Auntie Mame and the Fortune-Hunter. It’s on to Biarritz, where Mame, now with her recently acquired beau Captain Basil Fitz-Hugh, finds Vera hopelessly smitten with an oily South American gigolo. Never one to let a friend down in her hour of need, Mame concocts a plan to rescue Vera. The plan succeeds just a bit too well, though, and while Vera escapes the clutches of the fortune hunter, Mame loses something she might’ve wanted to hold on to.

Auntie Mame and a Family Affair. In Venice, Mame literally bumps into an old friend from her youth in Buffalo. Mame becomes the toast of Venetian society until her late husband’s Cousin Elmore arrives from Georgia. He’s a man who put the obnoxious in obnoxious, and alienates all of Mame’s friends with his off-color jokes and loud mouth. Every plan Mame concocts to get rid of him backfires, and it’s up to Patrick to "do something" before she winds up a social pariah – and married to Cousin Elmore!

Auntie Mame in her Mountain Retreat. Mame and Patrick move on to Austria, where a chance meeting with young Baron von Hodenlohern turns into something a bit more serious. Not only does Mame become infatuated with the Baron, but she buys his entire castle, Schloss Stinkenbach, planning to turn it into a quaint mountain retreat. Later, in the midst of a village celebration, Vera makes an unexpected reappearance:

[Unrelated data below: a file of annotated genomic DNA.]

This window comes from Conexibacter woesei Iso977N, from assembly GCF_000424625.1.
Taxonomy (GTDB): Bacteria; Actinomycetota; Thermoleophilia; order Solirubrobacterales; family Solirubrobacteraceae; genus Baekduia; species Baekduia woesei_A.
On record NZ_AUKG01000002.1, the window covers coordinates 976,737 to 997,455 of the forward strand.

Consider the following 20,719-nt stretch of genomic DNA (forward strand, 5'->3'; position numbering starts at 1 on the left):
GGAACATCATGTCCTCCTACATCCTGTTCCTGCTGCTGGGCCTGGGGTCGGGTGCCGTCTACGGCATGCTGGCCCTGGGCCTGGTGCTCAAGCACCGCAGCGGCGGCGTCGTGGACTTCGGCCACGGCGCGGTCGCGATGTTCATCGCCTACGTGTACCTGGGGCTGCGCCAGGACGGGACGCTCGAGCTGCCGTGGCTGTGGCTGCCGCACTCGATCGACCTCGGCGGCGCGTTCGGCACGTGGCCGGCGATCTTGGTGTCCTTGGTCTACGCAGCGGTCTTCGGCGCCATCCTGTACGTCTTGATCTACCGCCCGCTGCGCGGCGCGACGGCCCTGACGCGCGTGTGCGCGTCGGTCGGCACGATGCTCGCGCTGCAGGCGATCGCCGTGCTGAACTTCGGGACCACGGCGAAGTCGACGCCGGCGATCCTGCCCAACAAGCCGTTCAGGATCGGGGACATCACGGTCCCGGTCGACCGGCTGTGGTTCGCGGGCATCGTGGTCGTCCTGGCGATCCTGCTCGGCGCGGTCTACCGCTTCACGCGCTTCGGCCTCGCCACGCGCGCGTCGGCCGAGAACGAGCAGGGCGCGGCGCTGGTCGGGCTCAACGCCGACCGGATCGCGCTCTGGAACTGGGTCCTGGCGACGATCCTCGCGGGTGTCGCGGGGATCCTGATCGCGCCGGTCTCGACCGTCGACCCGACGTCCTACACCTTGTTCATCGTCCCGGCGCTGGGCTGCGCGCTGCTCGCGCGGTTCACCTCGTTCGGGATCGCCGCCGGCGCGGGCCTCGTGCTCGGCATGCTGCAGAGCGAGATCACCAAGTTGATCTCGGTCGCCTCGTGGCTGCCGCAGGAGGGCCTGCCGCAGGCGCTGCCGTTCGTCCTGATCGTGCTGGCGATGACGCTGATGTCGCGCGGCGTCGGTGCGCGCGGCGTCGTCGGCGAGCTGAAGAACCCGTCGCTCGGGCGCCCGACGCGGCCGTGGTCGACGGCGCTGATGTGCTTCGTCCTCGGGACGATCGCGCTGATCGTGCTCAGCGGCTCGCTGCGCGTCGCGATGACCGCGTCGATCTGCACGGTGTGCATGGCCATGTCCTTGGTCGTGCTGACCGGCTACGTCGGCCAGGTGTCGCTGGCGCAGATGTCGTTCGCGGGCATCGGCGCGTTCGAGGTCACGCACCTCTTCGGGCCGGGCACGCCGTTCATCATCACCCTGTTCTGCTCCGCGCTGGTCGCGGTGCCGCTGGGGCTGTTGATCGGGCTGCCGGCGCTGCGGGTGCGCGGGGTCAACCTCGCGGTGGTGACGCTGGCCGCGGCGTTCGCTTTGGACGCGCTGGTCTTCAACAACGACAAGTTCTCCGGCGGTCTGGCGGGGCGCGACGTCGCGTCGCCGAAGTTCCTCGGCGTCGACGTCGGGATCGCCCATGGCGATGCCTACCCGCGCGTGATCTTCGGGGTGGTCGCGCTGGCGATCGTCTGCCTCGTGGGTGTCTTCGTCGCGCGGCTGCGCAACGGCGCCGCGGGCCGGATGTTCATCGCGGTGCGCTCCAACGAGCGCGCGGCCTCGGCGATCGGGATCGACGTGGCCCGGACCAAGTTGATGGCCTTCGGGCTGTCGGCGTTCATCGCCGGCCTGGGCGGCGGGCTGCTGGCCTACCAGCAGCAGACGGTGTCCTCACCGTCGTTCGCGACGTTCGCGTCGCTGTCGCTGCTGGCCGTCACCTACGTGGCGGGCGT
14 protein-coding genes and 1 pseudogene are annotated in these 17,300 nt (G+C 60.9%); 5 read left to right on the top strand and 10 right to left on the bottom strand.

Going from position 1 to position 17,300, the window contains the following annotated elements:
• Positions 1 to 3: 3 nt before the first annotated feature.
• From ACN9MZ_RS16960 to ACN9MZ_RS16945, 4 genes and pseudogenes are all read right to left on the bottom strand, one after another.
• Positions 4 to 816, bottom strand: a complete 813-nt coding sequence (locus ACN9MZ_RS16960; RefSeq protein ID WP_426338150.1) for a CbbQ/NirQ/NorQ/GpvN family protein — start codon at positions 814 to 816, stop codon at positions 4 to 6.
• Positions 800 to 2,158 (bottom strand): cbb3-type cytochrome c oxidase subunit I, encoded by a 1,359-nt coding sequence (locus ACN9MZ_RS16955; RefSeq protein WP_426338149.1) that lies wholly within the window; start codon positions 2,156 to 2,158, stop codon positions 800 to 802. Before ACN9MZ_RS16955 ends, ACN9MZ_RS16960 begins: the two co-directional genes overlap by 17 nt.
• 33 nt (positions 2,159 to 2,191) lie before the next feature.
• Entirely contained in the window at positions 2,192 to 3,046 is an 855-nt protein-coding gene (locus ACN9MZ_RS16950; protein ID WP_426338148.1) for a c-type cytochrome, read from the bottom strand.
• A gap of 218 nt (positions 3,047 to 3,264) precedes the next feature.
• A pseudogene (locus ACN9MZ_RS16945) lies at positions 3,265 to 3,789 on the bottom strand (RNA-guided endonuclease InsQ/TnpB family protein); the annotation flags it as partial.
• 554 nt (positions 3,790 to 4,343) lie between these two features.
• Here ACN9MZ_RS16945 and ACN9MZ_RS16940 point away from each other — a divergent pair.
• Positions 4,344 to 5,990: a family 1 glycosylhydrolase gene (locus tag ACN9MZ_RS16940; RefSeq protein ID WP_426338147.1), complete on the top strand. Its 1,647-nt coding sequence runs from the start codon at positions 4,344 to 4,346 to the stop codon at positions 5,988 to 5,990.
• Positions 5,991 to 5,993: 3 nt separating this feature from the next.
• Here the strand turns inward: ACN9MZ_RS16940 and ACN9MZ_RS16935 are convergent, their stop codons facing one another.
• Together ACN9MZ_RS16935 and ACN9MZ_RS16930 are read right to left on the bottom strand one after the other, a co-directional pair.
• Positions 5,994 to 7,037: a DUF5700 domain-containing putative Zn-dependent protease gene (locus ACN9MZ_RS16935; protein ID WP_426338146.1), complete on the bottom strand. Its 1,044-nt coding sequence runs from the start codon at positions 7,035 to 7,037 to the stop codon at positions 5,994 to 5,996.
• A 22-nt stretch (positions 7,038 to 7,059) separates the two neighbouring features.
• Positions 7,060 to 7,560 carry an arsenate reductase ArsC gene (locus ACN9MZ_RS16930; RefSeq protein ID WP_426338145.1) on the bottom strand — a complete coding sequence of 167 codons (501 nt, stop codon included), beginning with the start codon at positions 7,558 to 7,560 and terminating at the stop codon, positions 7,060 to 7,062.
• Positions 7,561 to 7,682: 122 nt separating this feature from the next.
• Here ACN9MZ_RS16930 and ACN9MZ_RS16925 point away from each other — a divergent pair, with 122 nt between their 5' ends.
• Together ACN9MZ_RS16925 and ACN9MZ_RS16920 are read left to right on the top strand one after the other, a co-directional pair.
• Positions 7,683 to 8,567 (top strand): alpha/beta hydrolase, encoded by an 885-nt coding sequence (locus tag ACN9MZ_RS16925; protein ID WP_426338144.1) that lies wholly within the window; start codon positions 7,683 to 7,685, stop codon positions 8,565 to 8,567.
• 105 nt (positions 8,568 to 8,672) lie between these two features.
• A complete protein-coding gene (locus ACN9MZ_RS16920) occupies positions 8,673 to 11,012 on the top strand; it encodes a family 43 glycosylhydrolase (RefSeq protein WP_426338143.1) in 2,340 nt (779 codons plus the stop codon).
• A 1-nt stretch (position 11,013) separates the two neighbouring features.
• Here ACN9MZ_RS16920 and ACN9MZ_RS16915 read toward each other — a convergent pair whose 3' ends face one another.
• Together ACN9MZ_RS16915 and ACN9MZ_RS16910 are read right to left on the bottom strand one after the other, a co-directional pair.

"Then the laughing stopped and there was utter silence for a couple of seconds, interrupted only by that phony, mellifluous voice so dear to the hearts of theatergoers everywhere. 'Jesus,' the voice rang out, 'do we have to be dragged all the way to Shangri-La for one lousy, goddamned gallon of gas?'"

After a happy (and loud) reunion, Mame shows Vera around 'her' castle and 'her' village. Despite Vera’s misgivings, and Patrick’s disgust with the entire plan, Mame carries on with her mountain retreat scheme. But all is not quite as it seems with the Baron and his old-world family.

Auntie Mame and the Middle Eastern Powder Keg. After a bit too much sun and sand near Cairo, Mame retreats, with Patrick, to a villa in 'the real Egypt'. There, she’s swept up into the goings-on at the European Union Club and has to contend with not one, but two pompous society matrons, both determined to ingratiate Mame into their rigid, well-controlled social whirl. Mame, however, decides to have a bit of fun and plays one off the other, and manages to find some time to smooth the course of true love.

Auntie Mame and the Long Voyage Home. It appears Mame and Patrick will be stuck in Port Said until the next boat for New York arrives in a week. Then, Patrick meets a missionary and his attractive young daughter, who invite him and his aunt to join them on their voyage back to America. Once aboard, Mame and Patrick discover the 'nice boat' is actually a hot, nasty fishing boat with a Greek crew that can barely speak English. A few more discoveries result in a meeting with the Imperial Japanese Fleet, and a trip home aboard an American light cruiser!

Auntie Mame and Home-coming. Patrick finishes his reminiscences just as the doorbell rings. Of course it’s Auntie Mame and Michael, returned at last from their trip. But will Pegeen ever find out just what they did during their travels?




If you haven’t met Auntie Mame yet, you’re missing out. Both books are at last back in print, and are perfect for those times when you want to curl up with the proverbial good book.



A submission for The Bookworm Turns: An Everything Literary Quest.